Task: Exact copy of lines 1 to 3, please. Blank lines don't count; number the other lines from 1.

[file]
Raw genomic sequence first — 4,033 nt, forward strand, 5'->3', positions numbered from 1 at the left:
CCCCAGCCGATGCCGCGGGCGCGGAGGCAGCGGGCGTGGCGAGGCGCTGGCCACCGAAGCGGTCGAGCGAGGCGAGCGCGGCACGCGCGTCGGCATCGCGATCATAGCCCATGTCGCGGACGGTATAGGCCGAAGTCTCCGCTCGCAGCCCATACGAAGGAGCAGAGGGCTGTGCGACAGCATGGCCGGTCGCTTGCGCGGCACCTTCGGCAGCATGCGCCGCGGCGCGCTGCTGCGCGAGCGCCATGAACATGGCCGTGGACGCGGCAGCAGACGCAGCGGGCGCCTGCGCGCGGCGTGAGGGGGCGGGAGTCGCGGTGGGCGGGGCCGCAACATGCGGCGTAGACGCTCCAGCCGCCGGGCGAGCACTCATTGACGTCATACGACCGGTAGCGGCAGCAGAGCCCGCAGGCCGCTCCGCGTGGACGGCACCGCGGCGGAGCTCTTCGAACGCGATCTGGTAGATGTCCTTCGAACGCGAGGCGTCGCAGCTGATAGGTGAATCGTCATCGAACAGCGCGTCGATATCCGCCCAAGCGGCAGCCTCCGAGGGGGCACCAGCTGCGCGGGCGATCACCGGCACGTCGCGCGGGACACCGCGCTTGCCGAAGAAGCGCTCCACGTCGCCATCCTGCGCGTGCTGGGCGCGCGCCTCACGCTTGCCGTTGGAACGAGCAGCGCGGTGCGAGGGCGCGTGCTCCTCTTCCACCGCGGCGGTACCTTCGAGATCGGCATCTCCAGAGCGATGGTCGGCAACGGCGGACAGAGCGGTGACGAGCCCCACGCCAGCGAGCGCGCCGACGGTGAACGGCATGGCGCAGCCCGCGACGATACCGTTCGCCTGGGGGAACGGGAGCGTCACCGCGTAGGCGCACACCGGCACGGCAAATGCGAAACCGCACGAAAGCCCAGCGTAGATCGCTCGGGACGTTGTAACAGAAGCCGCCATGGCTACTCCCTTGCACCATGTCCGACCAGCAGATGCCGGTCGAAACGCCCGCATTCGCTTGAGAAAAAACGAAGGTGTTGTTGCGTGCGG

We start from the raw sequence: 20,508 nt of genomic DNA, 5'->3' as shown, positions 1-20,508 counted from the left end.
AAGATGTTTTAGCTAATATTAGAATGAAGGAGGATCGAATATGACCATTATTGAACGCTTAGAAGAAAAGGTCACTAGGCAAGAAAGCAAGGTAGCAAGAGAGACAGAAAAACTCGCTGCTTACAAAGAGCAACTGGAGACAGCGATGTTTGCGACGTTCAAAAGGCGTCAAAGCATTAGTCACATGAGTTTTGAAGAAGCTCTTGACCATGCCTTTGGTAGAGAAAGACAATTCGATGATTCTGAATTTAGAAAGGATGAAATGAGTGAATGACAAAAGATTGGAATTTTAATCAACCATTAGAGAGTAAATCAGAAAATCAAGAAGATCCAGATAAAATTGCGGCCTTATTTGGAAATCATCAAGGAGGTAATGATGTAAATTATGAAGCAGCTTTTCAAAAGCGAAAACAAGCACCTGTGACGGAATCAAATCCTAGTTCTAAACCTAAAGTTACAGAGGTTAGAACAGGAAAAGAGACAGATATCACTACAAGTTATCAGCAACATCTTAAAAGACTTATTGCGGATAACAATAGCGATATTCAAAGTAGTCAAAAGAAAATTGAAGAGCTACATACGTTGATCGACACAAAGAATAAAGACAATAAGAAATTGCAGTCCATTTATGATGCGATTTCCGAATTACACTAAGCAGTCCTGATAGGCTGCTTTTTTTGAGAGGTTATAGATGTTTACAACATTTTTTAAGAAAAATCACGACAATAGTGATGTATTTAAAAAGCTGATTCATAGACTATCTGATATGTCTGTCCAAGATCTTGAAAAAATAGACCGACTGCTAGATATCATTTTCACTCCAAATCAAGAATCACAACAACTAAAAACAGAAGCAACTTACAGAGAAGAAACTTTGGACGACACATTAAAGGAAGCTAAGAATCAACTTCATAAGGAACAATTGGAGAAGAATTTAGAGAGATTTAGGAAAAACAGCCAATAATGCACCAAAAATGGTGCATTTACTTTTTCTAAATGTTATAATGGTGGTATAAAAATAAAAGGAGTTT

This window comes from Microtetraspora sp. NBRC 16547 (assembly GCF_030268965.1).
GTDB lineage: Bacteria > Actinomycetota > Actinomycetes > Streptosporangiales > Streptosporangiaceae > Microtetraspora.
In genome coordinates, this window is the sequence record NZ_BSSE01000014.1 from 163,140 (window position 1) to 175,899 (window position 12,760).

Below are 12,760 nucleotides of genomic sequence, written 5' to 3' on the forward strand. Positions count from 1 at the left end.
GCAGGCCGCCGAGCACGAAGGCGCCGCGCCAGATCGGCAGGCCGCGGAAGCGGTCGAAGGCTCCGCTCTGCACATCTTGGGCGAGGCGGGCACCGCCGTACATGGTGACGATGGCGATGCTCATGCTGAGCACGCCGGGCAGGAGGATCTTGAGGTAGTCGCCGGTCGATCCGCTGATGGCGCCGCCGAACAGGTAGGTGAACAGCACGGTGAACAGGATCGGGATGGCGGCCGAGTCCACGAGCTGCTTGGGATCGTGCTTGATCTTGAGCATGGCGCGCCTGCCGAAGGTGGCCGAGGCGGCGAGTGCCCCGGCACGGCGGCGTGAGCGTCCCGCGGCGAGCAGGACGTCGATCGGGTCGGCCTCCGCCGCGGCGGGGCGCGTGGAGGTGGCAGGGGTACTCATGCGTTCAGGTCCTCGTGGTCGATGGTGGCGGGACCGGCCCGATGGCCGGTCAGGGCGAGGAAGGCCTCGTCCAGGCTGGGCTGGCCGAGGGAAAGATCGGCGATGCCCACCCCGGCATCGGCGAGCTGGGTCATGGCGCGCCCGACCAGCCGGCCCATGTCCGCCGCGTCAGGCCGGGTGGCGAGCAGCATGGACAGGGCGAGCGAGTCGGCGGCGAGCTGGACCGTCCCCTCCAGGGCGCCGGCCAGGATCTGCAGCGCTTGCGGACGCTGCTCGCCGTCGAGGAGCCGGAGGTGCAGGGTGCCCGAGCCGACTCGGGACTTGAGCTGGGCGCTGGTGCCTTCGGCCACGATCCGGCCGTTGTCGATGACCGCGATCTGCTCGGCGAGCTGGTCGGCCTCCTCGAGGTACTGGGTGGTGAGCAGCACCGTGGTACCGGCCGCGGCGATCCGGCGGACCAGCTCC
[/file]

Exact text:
Raw genomic sequence first — 4,033 nt, forward strand, 5'->3', positions numbered from 1 at the left:
CCCCAGCCGATGCCGCGGGCGCGGAGGCAGCGGGCGTGGCGAGGCGCTGGCCACCGAAGCGGTCGAGCGAGGCGAGCGCGGCACGCGCGTCGGCATCGCGATCATAGCCCATGTCGCGGACGGTATAGGCCGAAGTCTCCGCTCGCAGCCCATACGAAGGAGCAGAGGGCTGTGCGACAGCATGGCCGGTCGCTTGCGCGGCACCTTCGGCAGCATGCGCCGCGGCGCGCTGCTGCGCGAGCGCCATGAACATGGCCGTGGACGCGGCAGCAGACGCAGCGGGCGCCTGCGCGCGGCGTGAGGGGGCGGGAGTCGCGGTGGGCGGGGCCGCAACATGCGGCGTAGACGCTCCAGCCGCCGGGCGAGCACTCATTGACGTCATACGACCGGTAGCGGCAGCAGAGCCCGCAGGCCGCTCCGCGTGGACGGCACCGCGGCGGAGCTCTTCGAACGCGATCTGGTAGATGTCCTTCGAACGCGAGGCGTCGCAGCTGATAGGTGAATCGTCATCGAACAGCGCGTCGATATCCGCCCAAGCGGCAGCCTCCGAGGGGGCACCAGCTGCGCGGGCGATCACCGGCACGTCGCGCGGGACACCGCGCTTGCCGAAGAAGCGCTCCACGTCGCCATCCTGCGCGTGCTGGGCGCGCGCCTCACGCTTGCCGTTGGAACGAGCAGCGCGGTGCGAGGGCGCGTGCTCCTCTTCCACCGCGGCGGTACCTTCGAGATCGGCATCTCCAGAGCGATGGTCGGCAACGGCGGACAGAGCGGTGACGAGCCCCACGCCAGCGAGCGCGCCGACGGTGAACGGCATGGCGCAGCCCGCGACGATACCGTTCGCCTGGGGGAACGGGAGCGTCACCGCGTAGGCGCACACCGGCACGGCAAATGCGAAACCGCACGAAAGCCCAGCGTAGATCGCTCGGGACGTTGTAACAGAAGCCGCCATGGCTACTCCCTTGCACCATGTCCGACCAGCAGATGCCGGTCGAAACGCCCGCATTCGCTTGAGAAAAAACGAAGGTGTTGTTGCGTGCGG

We start from the raw sequence: 20,508 nt of genomic DNA, 5'->3' as shown, positions 1-20,508 counted from the left end.